The National Advantage

Most of the studies conducted in the world on the issue of large families are incompatible for the Jewish, religious population, who values learning and contributing to society. Nevertheless, together with having large families, we must strive to accomplish giving them the best possible education, both morally and academically.

In practice, it is clear that families blessed with many children from the religious community contribute greatly to the country. Their children are loyal to the Torah, the nation, and the land; they are full-partners in strengthening Israel’s economy, and the young men strive to serve in combat units. In contrast, Western countries are faced with a severe economic crisis, because together with scientific and economic development they neglected family values, and now they do not have enough young people to continue maintaining their factories and businesses. The situation will only grow worse, and those very people who had fewer children in order to better their economic situation, will have to cope with a significant decline in their standard of living as a result of the crisis in pension funds.

Blessings over Unusual Sights for Travelers

Since many schools conduct annual class trips at this time of year, it is worth mentioning the blessings recited over unusual sights during a trip.

And although lechatchila (ideally), it is appropriate for each traveler to recite a blessing himself, when there is concern that some might forget, one person can recite the blessing and thus fulfill the other traveler’s obligation. Beforehand, they should verify that the person reciting the blessing had not seen the unusual sight thirty days preceding the blessing, because if he had, he cannot bless, for there is no novelty in it for him.

Blessing over Impressive Views

On seeing five impressive landscapes, our Sages decreed the blessing should be recited: “Blessed are You, Lord our God, King of the universe, who carries out the work of creation” (‘osheh ma’asey bereshit‘): on seeing mountains, hills, seas, rivers, and deserts (Berachot 54a), because while observing such special landscapes, a person can open up to contemplate on creation, and recite a blessing of praise. And even if someone is not excited about seeing these landscapes – as long as viewing them is considered moving by most people, one is obligated to recite a blessing.

Seas and Rivers

A blessing is recited on four bodies of water in the Land of Israel: the Mediterranean Sea, the Sea of Galilee, the Red Sea, and the Dead Sea. But on a lake created by a man-made dam, even if it is extremely large, a blessing is not recited, since the blessing was fixed as praise for the creation of God, and not the works of humans.

A blessing is not recited over rivers in Israel because they are not large enough.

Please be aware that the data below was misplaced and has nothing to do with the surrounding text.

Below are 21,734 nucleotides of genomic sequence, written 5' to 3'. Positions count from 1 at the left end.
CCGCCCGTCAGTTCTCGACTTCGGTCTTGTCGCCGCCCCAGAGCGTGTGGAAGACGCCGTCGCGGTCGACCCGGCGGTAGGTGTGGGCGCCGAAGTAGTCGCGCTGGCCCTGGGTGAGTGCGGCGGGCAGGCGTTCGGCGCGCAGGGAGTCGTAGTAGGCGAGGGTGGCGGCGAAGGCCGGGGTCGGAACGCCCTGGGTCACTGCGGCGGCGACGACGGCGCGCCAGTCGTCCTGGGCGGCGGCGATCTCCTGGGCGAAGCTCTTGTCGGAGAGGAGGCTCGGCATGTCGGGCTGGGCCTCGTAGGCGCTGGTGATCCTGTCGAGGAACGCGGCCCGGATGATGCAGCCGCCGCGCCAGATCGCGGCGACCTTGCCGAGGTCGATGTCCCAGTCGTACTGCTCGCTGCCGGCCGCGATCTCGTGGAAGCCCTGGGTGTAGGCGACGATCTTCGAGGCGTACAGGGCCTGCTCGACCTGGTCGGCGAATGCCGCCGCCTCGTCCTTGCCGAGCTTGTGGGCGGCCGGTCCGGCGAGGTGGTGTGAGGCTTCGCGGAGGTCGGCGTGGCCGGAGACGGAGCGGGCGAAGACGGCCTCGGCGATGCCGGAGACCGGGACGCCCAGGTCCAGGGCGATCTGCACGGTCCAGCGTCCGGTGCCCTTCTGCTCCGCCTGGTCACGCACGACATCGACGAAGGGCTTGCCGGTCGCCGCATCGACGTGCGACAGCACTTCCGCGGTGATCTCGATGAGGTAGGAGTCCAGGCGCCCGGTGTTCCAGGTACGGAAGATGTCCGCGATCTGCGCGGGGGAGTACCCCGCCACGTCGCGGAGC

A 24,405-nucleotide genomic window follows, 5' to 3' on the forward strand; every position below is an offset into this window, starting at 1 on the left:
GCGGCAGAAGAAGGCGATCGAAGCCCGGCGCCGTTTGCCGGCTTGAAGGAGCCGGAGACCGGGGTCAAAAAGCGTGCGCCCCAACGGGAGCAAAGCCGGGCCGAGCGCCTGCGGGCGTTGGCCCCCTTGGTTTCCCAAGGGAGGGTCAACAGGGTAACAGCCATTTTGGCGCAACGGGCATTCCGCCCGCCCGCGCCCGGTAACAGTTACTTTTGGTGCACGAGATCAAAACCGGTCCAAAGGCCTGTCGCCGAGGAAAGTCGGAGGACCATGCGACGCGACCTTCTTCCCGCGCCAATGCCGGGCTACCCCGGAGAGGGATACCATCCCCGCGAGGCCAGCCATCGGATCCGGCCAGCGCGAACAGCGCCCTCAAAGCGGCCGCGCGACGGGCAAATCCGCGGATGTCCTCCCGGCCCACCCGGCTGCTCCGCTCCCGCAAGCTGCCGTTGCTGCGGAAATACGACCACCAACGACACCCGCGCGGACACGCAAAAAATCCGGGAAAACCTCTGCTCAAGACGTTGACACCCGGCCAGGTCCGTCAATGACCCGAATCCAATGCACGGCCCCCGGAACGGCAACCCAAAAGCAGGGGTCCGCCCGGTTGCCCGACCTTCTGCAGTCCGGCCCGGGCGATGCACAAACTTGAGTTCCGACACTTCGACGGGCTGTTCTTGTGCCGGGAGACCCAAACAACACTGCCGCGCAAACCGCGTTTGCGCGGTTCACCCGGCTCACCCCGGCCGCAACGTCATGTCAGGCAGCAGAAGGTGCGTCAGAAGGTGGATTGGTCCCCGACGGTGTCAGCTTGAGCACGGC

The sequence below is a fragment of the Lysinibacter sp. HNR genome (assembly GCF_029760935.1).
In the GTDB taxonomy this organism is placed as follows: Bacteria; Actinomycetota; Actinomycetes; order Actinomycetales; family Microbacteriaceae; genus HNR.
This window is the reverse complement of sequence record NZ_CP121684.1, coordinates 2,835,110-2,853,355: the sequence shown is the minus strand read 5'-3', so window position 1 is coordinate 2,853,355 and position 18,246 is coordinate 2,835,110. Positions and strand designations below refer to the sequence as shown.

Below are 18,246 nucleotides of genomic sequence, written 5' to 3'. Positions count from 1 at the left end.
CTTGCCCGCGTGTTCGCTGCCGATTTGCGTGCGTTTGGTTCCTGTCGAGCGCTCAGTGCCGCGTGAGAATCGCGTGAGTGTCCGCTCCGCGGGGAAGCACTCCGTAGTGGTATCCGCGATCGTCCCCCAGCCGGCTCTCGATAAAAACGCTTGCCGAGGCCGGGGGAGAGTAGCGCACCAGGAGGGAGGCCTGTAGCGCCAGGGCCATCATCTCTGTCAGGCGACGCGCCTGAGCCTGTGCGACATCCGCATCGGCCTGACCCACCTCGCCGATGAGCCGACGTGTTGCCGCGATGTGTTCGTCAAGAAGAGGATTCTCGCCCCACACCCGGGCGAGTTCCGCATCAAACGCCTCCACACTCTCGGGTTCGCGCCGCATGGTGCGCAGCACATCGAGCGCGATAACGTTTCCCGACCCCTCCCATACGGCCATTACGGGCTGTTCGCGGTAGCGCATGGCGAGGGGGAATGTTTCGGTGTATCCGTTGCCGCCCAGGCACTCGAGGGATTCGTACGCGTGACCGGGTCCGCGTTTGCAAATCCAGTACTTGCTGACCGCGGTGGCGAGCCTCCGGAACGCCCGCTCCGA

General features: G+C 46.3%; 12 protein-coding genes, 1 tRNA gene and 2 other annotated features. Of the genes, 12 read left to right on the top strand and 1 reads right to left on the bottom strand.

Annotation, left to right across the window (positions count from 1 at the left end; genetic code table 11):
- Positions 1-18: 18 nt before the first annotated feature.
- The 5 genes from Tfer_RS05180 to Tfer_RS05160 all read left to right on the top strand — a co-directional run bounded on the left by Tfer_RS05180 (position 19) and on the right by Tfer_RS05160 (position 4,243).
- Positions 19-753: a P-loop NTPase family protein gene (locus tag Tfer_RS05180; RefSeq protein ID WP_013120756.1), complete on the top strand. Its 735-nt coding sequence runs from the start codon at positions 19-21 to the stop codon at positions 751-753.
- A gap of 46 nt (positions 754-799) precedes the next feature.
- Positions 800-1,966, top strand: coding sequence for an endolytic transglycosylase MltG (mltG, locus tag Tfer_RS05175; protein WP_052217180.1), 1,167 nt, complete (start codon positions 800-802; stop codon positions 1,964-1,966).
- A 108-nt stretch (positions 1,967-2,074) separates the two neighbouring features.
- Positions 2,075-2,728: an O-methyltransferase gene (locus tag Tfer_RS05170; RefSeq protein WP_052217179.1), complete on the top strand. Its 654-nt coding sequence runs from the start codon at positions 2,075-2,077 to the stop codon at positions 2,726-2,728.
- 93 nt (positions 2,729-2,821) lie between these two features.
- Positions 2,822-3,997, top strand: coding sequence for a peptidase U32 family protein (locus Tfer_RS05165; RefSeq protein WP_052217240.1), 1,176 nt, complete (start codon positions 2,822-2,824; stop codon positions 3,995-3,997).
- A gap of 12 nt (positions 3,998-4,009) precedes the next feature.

Mountains and Hills

The condition for reciting a blessing over mountains is that they be particularly high in relation to their surroundings. Regarding hills, the condition is their shape is particularly striking; for example, they have steep and sharp cliffs, such as the striking cliffs in the Judean Desert. But over the ordinary mountains in Judea, Samaria and Galilee, a blessing is not recited. However, upon seeing Gamla, Arbel, Masada, and Sartaba, a blessing is recited because of their unique appearance. A blessing is also recited over seeing Mount Tabor, for its height is striking, and its appearance is unique.

Mountains and Hills in Israel

To illustrate this halakha, I will point out the well-known mountains in the Land of Israel that travelers tend to visit. In the Golan Heights — Mt. Hermon, and Gamla. In the Galilee – Arbel, Mt. Hazon, Mt. Atzmon, Mt. Meron (especially from the north), and the Rosh Hanikra ridge (mainly the western part). In Samaria and Judea – Mt. Gerizim and Mt. Eval, Mt. Kabir, Mt. Tamon, Sartaba, Baal Hazor, Kochav Hashachar, Masada, and along the entire length of the Judean Desert cliffs, overlooking the Valley of the Dead Sea. In the Jezreel Valley – Mt. Tabor, and the Gilboa (particularly Mt. Saul); in the Carmel region — Mt. Carmel, in areas where it descends steeply into the Jezreel Valley or the ocean. In the Negev and Eilat – the Makhteshim (craters), looking into them, Mt. Ardon (Ramon Crater), Mt. Shlomo and Mt. Tzfachot.

Desert

The desert is a barren and desolate place, where little rain falls. A blessing is also recited over the Judean Desert, provided its appearance elicits an extraordinary reaction, such as while hiking in it and all the surrounding areas are deserted, or going to a lookout point to observe the arid expanses. But a person who sees the desert while routinely driving through, does not recite a blessing.

Seeing Several Sights in One Day

Seeing one large mountain does not hinder reciting a blessing upon seeing another one. For example, if one sees Mt. Hermon, and afterwards travels to the Galilee to see Mt. Meron, he should recite the blessing “oseh ma’aseh bereshit” once again. Only when one sees the same mountain within thirty days, is a blessing not recited.